> Folk Music > Songs > Botany Bay
[ Roud 3372 ; trad.]
Roy Last sang a fragment of Botany Bay on the 1984 Home-Made Music album of traditional songs and melodeon tunes from Central Suffolk, Who Owns the Game?, which was reissued on CD in 2001 on the Veteran label. John Howson commented in his book Songs Sung in Suffolk:
Transport to a far-off land was once a common punishment for anything from poaching to murder, and the subject provoked many songs. Every early folksong collection seems to have a song about Botany Bay, but this song is now very rare in the oral tradition. It was published as a broadside by Catnach as The Transports, and should not be confused with the Botany Bay with its “Tooral aye…“ refrain, which was not written until 1885. Roy [Last] learned this one (although only a fragment) from his father, Fred last, who used to sing every Saturday night in Rickinghall Cross, a pub long since closed.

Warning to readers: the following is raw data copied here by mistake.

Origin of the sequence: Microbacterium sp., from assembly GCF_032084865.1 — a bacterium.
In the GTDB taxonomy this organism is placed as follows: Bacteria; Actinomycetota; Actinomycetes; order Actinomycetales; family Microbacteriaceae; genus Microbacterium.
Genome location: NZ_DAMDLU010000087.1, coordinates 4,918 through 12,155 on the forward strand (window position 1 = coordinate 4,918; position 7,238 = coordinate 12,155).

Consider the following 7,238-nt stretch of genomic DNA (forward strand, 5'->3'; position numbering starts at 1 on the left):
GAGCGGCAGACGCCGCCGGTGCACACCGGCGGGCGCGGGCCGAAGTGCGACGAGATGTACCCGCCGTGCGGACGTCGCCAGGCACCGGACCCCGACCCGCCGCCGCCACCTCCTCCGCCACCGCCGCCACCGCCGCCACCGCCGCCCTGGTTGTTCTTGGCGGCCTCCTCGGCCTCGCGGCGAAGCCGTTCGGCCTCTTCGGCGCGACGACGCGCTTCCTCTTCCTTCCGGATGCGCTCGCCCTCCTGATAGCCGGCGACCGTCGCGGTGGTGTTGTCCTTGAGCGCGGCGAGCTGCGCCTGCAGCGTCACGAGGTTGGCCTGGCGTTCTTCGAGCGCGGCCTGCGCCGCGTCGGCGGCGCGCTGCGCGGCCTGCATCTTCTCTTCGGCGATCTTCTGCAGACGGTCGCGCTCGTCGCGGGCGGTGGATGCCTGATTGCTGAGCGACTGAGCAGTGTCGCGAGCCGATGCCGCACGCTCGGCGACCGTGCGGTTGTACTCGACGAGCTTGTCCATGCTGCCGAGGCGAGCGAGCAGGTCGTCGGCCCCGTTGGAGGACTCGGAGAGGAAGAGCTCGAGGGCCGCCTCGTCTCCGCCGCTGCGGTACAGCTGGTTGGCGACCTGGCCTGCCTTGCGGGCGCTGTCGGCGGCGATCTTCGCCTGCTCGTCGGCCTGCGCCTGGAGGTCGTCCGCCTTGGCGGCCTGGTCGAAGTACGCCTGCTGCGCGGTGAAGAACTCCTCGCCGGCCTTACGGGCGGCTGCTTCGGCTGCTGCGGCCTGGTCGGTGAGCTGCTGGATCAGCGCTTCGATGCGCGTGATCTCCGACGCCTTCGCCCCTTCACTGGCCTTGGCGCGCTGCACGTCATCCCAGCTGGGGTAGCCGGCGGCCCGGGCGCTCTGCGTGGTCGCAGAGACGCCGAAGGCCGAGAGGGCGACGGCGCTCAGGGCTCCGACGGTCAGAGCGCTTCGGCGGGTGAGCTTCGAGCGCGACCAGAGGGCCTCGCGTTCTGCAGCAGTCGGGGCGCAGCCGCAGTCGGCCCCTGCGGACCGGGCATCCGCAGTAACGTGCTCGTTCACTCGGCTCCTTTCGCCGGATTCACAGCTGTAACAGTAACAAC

Roy Last sings Botany Bay
A story, a story to you I will relate:
A prisoner stood at the bar, his trial for to take.
His trial for to take, my boys, as you will understand,
He’s bound to be transported unto some foreign land.
Brought up by honest parents, brought up to rue the day
That I became a roving blade and kept bad company.
For I became a roving blade and I heard the sailors say,
“Here goes a ship with transport lads, all bound for Botany Bay.”